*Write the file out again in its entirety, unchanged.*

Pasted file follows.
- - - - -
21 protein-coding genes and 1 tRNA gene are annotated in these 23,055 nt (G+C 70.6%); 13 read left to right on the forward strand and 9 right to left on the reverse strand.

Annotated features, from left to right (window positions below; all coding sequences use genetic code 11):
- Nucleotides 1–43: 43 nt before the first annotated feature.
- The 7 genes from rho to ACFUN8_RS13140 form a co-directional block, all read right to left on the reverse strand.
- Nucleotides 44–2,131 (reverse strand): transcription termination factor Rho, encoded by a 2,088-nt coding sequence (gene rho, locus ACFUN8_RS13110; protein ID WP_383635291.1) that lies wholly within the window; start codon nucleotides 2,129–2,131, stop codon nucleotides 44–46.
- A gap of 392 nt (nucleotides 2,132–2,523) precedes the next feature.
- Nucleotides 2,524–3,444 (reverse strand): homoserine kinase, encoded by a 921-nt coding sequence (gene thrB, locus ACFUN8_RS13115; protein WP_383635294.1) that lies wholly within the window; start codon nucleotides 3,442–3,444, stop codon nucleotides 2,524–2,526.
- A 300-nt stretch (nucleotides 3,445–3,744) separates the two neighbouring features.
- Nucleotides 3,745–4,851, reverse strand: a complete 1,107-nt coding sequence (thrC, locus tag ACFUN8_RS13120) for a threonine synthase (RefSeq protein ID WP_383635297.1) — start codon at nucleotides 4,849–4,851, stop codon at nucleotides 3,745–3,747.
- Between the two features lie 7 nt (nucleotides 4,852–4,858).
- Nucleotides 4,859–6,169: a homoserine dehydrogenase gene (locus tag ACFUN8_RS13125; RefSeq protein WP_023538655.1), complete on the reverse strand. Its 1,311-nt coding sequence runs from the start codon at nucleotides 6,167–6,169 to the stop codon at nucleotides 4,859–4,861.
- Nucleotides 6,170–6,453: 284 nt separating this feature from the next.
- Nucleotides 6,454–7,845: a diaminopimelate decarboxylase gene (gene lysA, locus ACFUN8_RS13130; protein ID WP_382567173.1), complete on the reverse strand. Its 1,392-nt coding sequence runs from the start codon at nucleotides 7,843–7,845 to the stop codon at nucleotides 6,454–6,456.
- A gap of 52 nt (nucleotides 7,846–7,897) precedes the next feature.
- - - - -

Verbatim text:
21 protein-coding genes and 1 tRNA gene are annotated in these 23,055 nt (G+C 70.6%); 13 read left to right on the forward strand and 9 right to left on the reverse strand.

Annotated features, from left to right (window positions below; all coding sequences use genetic code 11):
- Nucleotides 1–43: 43 nt before the first annotated feature.
- The 7 genes from rho to ACFUN8_RS13140 form a co-directional block, all read right to left on the reverse strand.
- Nucleotides 44–2,131 (reverse strand): transcription termination factor Rho, encoded by a 2,088-nt coding sequence (gene rho, locus ACFUN8_RS13110; protein ID WP_383635291.1) that lies wholly within the window; start codon nucleotides 2,129–2,131, stop codon nucleotides 44–46.
- A gap of 392 nt (nucleotides 2,132–2,523) precedes the next feature.
- Nucleotides 2,524–3,444 (reverse strand): homoserine kinase, encoded by a 921-nt coding sequence (gene thrB, locus ACFUN8_RS13115; protein WP_383635294.1) that lies wholly within the window; start codon nucleotides 3,442–3,444, stop codon nucleotides 2,524–2,526.
- A 300-nt stretch (nucleotides 3,445–3,744) separates the two neighbouring features.
- Nucleotides 3,745–4,851, reverse strand: a complete 1,107-nt coding sequence (thrC, locus tag ACFUN8_RS13120) for a threonine synthase (RefSeq protein ID WP_383635297.1) — start codon at nucleotides 4,849–4,851, stop codon at nucleotides 3,745–3,747.
- Between the two features lie 7 nt (nucleotides 4,852–4,858).
- Nucleotides 4,859–6,169: a homoserine dehydrogenase gene (locus tag ACFUN8_RS13125; RefSeq protein WP_023538655.1), complete on the reverse strand. Its 1,311-nt coding sequence runs from the start codon at nucleotides 6,167–6,169 to the stop codon at nucleotides 4,859–4,861.
- Nucleotides 6,170–6,453: 284 nt separating this feature from the next.
- Nucleotides 6,454–7,845: a diaminopimelate decarboxylase gene (gene lysA, locus ACFUN8_RS13130; protein ID WP_382567173.1), complete on the reverse strand. Its 1,392-nt coding sequence runs from the start codon at nucleotides 7,843–7,845 to the stop codon at nucleotides 6,454–6,456.
- A gap of 52 nt (nucleotides 7,846–7,897) precedes the next feature.